Hispanics often given higher-cost loans: study|
Tucson, Arizona | Published: http://www.azstarnet.com/allheadlines/200989
WASHINGTON — Applicants for home mortgages were turned down for loans at a slightly higher rate in 2006 than the previous year, and significant disparities continued to exist between white mortgage applicants and minority applicants, the government reported Wednesday.
A separate report released Wednesday by industry and advocacy groups found that Hispanic home buyers in six markets with large Hispanic populations were often steered into mortgages with high interest rates even though they qualified for more affordable loans.
In an annual look at mortgage practices among the nation's lending institutions, federal regulators found the denial rate for all home loans was 29 percent last year, up from 27 percent in 2005.
The report, released by the Federal Reserve and other regulators as required by the Home Mortgage Disclosure Act, found minority borrowers received loans with higher interest rates or other increased charges in greater percentages than white applicants.
Controlling for various factors, the report found 30.3 percent of the loans for home purchases by blacks were higher-cost loans compared with 17.7 percent of loans for whites.
The gap of 12.6 percentage points in the number of blacks getting such high-cost loans compared with whites was higher than a 10-percentage-point gap in the 2005 survey.
Advocacy groups said the new report, the most comprehensive look at mortgage practices done each year, showed discrimination was continuing and that these problems were contributing to the current crisis in subprime lending, where a growing number of families are losing their homes due to rising foreclosure rates.
The government data showed there was an increasing use of "piggyback" mortgages in 2006 in which strapped borrowers obtained a second mortgage to cover the cost of the home they were purchasing because they could not afford a larger down payment.
The survey found 22 percent of home purchase loans in 2006 involved piggyback loans, an increase from the levels in 2004 and 2005.
"Irresponsible lending practices have placed working families, minorities and more recently an increasing number of middle-income borrowers at risk of losing their homes," said John Taylor, president of the National Community Reinvestment Coa-lition, a nonprofit group that promotes equal access to credit and financial services.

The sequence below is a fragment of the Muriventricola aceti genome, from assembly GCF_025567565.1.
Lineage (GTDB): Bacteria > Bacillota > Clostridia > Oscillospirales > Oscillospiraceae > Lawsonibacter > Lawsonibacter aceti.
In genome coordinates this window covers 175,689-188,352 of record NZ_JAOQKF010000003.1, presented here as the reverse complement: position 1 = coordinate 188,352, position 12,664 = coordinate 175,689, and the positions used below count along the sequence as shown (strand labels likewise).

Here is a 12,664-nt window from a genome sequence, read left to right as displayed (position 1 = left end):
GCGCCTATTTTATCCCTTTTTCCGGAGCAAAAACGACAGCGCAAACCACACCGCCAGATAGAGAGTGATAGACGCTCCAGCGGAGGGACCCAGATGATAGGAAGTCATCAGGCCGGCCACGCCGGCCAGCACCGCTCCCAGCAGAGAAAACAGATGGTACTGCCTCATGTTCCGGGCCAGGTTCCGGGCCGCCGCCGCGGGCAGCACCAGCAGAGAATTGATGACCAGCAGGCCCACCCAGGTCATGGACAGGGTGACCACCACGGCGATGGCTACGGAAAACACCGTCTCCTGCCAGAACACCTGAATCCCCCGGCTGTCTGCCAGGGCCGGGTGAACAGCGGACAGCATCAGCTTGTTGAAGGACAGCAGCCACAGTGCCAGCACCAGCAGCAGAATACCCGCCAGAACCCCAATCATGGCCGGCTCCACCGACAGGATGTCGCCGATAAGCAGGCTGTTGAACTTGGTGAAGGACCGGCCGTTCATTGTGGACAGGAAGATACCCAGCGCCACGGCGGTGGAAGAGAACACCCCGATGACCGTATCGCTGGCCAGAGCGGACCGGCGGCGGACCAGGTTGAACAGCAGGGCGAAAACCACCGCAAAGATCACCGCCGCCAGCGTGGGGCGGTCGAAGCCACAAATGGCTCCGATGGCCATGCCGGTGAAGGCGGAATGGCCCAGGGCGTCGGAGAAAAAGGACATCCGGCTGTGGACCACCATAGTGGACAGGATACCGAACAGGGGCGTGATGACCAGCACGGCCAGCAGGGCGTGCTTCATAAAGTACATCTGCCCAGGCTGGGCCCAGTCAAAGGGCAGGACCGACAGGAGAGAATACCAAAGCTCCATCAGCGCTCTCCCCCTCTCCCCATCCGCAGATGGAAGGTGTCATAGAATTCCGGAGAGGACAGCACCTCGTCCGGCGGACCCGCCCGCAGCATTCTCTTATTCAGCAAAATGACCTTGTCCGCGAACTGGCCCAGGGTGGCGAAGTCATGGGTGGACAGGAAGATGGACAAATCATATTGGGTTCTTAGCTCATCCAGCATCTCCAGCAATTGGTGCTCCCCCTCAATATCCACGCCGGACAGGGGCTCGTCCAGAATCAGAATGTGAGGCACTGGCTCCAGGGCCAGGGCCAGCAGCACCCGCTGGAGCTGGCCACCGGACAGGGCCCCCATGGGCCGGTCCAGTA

"In the housing boom of recent years, lenders layered risk upon risk in a rush to outperform their peers," Taylor said. "Not only are individual consumers harmed ... but also the contagion effects from the current foreclosure crisis are spreading into many other aspects of the economy."
Officials at the coalition said their analysis of the new mortgage data showed that areas of the country with the worst delinquency problems were in the Midwest, especially Ohio, Indiana and Michigan; the south Atlantic region,;the Gulf Coast; and portions of Texas, Oklahoma and Colorado.
The report on Hispanic mortgage borrowers was released Wednesday by the National Council of La Raza and the National Association of Hispanic Real Estate Professionals.
"Too many Latinos have been ignored by some lenders and shuffled into expensive loans by others, even when they have good credit," said Janis Bowdler, senior housing policy analyst with the National Council of La Raza, a Hispanic civil rights organization.
The report examined lending practices in Chicago, Miami, Los Angeles, San Jose, Dallas-Fort Worth and Houston.
The report also said that many Hispanic families have unique circumstances — such as multiple wage earners in one household and a lack of banking history — that unfairly disqualify them from getting certain mortgages.
As a result of these factors, "Hispanics are now shouldering a disproportionate burden in the default and foreclosure rates across the country," said Timothy Sandos, president of the National Association of Hispanic Real Estate Professionals.
The report recommends that mortgage brokers develop automated systems that take into account other factors to determine loan eligibility, including a record of timely rent payments and utility payments. And it recommends a public relations campaign that warns Hispanic communities of predatory lending practices.
The report also urges policymakers to create a national, centralized system to set minimum federal and state guidelines to be implemented at regulatory agencies.
● Cox News Service contributed to this report.